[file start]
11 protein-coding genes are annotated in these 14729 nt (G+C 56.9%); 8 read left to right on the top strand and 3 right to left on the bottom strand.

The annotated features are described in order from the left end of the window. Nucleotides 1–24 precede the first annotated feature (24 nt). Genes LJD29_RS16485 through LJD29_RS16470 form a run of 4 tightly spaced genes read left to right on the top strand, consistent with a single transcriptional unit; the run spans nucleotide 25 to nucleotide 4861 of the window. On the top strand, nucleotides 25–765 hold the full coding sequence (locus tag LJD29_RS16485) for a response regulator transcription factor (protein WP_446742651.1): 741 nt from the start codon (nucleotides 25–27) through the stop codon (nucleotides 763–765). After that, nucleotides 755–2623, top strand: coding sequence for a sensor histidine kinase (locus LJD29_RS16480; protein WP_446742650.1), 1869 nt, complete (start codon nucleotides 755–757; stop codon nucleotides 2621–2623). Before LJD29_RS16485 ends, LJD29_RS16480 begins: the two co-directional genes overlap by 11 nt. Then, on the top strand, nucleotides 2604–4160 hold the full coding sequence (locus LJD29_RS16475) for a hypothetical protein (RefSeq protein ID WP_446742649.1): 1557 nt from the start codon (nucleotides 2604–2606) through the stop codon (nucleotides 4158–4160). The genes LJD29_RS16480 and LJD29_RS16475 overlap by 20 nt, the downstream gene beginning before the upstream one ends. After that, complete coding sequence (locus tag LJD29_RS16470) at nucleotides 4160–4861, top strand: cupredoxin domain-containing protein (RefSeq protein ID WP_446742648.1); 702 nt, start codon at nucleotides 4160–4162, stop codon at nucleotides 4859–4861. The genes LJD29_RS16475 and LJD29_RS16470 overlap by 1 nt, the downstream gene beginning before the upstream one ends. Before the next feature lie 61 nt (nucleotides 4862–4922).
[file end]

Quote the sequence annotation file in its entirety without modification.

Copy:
11 protein-coding genes are annotated in these 14729 nt (G+C 56.9%); 8 read left to right on the top strand and 3 right to left on the bottom strand.

The annotated features are described in order from the left end of the window. Nucleotides 1–24 precede the first annotated feature (24 nt). Genes LJD29_RS16485 through LJD29_RS16470 form a run of 4 tightly spaced genes read left to right on the top strand, consistent with a single transcriptional unit; the run spans nucleotide 25 to nucleotide 4861 of the window. On the top strand, nucleotides 25–765 hold the full coding sequence (locus tag LJD29_RS16485) for a response regulator transcription factor (protein WP_446742651.1): 741 nt from the start codon (nucleotides 25–27) through the stop codon (nucleotides 763–765). After that, nucleotides 755–2623, top strand: coding sequence for a sensor histidine kinase (locus LJD29_RS16480; protein WP_446742650.1), 1869 nt, complete (start codon nucleotides 755–757; stop codon nucleotides 2621–2623). Before LJD29_RS16485 ends, LJD29_RS16480 begins: the two co-directional genes overlap by 11 nt. Then, on the top strand, nucleotides 2604–4160 hold the full coding sequence (locus LJD29_RS16475) for a hypothetical protein (RefSeq protein ID WP_446742649.1): 1557 nt from the start codon (nucleotides 2604–2606) through the stop codon (nucleotides 4158–4160). The genes LJD29_RS16480 and LJD29_RS16475 overlap by 20 nt, the downstream gene beginning before the upstream one ends. After that, complete coding sequence (locus tag LJD29_RS16470) at nucleotides 4160–4861, top strand: cupredoxin domain-containing protein (RefSeq protein ID WP_446742648.1); 702 nt, start codon at nucleotides 4160–4162, stop codon at nucleotides 4859–4861. The genes LJD29_RS16475 and LJD29_RS16470 overlap by 1 nt, the downstream gene beginning before the upstream one ends. Before the next feature lie 61 nt (nucleotides 4862–4922).